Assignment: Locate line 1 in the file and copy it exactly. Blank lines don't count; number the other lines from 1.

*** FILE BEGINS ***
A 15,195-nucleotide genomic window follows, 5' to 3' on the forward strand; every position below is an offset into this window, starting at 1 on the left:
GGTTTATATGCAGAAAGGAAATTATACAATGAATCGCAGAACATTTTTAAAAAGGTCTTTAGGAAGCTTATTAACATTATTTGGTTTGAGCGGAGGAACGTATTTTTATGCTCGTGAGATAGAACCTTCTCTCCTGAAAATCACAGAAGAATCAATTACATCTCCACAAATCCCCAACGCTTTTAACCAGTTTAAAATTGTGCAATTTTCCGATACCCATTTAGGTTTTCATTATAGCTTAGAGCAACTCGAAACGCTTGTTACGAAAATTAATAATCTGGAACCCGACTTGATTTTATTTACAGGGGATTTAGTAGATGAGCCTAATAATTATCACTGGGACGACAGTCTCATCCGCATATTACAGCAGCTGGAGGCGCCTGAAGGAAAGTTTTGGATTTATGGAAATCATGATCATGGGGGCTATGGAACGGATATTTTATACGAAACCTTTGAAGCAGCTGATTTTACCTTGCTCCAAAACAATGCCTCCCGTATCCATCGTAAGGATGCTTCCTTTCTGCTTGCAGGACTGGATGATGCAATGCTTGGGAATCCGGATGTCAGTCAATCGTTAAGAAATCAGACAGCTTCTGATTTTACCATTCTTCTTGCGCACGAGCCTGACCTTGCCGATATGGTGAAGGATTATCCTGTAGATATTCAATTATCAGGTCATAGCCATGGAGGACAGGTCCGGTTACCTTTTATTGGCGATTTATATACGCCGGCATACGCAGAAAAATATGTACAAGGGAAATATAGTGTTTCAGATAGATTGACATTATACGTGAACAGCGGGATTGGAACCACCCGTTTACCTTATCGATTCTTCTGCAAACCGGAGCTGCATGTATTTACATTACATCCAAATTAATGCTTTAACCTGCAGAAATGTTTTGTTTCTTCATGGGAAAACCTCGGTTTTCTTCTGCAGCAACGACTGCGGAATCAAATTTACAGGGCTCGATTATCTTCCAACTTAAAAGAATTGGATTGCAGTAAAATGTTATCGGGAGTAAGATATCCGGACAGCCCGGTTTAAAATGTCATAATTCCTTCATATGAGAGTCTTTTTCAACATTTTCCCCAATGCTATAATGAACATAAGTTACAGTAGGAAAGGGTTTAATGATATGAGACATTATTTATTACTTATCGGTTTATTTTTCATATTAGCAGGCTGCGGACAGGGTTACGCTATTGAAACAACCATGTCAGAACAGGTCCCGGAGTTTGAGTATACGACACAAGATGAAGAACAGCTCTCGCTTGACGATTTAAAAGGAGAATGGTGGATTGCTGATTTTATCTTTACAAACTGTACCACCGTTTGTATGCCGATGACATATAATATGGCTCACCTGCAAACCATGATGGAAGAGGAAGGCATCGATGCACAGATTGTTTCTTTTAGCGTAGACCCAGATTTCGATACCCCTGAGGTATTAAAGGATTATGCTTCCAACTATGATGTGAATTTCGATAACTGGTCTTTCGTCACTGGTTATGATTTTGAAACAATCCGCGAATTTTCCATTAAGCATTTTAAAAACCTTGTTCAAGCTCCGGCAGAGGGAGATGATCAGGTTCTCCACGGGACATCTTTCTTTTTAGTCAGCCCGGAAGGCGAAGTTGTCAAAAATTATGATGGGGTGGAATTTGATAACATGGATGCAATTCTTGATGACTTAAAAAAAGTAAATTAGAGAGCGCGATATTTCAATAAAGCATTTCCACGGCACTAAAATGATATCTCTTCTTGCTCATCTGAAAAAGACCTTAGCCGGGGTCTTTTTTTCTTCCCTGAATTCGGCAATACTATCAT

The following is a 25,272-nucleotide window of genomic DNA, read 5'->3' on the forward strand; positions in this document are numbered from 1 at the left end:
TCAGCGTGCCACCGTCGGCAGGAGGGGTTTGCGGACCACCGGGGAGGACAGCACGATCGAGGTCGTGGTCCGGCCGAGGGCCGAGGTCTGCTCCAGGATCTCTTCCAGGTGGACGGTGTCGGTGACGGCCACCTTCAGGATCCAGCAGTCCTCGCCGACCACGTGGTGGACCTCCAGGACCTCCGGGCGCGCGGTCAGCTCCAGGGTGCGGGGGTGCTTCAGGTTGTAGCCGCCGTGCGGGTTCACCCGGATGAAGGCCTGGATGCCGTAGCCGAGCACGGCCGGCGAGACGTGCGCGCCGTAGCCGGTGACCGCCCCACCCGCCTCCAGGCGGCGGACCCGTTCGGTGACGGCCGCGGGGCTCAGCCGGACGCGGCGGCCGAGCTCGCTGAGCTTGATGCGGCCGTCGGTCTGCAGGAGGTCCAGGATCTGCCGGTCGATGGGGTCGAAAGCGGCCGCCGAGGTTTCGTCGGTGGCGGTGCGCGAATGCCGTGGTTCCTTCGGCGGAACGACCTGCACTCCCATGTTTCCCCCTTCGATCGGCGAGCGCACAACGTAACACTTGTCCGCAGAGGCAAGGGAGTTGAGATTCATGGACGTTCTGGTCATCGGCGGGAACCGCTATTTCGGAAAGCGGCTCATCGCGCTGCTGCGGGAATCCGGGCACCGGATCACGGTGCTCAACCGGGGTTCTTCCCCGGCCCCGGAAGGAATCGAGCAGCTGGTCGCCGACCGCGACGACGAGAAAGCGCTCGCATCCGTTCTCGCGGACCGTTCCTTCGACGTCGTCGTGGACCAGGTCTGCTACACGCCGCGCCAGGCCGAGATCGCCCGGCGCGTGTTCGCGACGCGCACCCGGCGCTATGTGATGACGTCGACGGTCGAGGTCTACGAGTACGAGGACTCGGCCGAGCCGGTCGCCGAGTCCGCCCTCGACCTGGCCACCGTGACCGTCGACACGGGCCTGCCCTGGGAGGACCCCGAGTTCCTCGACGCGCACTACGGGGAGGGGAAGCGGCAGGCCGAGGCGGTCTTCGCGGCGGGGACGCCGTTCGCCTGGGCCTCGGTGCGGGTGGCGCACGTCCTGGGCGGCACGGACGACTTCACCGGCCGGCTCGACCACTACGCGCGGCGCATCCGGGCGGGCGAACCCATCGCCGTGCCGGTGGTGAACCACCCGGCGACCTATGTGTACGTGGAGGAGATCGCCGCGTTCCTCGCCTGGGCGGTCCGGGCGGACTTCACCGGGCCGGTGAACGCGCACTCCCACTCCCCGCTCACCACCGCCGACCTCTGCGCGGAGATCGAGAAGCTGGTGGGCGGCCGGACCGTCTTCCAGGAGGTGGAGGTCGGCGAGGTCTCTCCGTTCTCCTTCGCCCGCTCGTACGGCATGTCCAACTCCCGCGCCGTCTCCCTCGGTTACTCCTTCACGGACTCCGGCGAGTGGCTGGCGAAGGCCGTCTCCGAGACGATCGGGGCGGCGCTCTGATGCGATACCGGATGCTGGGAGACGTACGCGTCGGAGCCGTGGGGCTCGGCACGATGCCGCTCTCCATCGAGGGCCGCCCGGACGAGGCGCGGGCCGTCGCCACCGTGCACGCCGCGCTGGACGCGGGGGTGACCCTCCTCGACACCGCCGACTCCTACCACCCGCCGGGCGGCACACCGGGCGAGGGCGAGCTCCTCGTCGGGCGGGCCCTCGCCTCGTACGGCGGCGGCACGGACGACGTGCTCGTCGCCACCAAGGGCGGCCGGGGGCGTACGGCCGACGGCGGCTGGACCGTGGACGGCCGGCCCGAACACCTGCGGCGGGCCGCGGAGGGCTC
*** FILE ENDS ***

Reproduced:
A 15,195-nucleotide genomic window follows, 5' to 3' on the forward strand; every position below is an offset into this window, starting at 1 on the left: